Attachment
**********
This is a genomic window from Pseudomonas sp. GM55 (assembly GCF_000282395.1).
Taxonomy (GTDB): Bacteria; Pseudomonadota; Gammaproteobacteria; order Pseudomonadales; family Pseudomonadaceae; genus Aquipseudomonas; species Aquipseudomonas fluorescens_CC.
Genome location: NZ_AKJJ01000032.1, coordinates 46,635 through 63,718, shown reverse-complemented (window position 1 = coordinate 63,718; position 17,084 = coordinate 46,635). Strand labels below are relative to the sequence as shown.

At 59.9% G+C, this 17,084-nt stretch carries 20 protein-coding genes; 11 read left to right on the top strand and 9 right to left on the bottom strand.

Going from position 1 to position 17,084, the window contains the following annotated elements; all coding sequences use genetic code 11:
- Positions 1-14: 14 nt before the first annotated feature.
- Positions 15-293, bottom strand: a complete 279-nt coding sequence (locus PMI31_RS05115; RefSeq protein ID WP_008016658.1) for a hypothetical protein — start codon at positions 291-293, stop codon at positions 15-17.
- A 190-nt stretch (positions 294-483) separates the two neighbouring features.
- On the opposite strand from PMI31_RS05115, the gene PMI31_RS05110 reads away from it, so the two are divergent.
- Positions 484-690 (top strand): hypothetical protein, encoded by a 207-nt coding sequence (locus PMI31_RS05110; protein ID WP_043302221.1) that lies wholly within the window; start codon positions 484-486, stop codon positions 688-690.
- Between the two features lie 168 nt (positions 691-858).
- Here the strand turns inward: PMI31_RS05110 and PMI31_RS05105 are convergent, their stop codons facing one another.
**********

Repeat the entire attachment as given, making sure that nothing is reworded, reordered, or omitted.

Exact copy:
This is a genomic window from Pseudomonas sp. GM55 (assembly GCF_000282395.1).
Taxonomy (GTDB): Bacteria; Pseudomonadota; Gammaproteobacteria; order Pseudomonadales; family Pseudomonadaceae; genus Aquipseudomonas; species Aquipseudomonas fluorescens_CC.
Genome location: NZ_AKJJ01000032.1, coordinates 46,635 through 63,718, shown reverse-complemented (window position 1 = coordinate 63,718; position 17,084 = coordinate 46,635). Strand labels below are relative to the sequence as shown.

At 59.9% G+C, this 17,084-nt stretch carries 20 protein-coding genes; 11 read left to right on the top strand and 9 right to left on the bottom strand.

Going from position 1 to position 17,084, the window contains the following annotated elements; all coding sequences use genetic code 11:
- Positions 1-14: 14 nt before the first annotated feature.
- Positions 15-293, bottom strand: a complete 279-nt coding sequence (locus PMI31_RS05115; RefSeq protein ID WP_008016658.1) for a hypothetical protein — start codon at positions 291-293, stop codon at positions 15-17.
- A 190-nt stretch (positions 294-483) separates the two neighbouring features.
- On the opposite strand from PMI31_RS05115, the gene PMI31_RS05110 reads away from it, so the two are divergent.
- Positions 484-690 (top strand): hypothetical protein, encoded by a 207-nt coding sequence (locus PMI31_RS05110; protein ID WP_043302221.1) that lies wholly within the window; start codon positions 484-486, stop codon positions 688-690.
- Between the two features lie 168 nt (positions 691-858).
- Here the strand turns inward: PMI31_RS05110 and PMI31_RS05105 are convergent, their stop codons facing one another.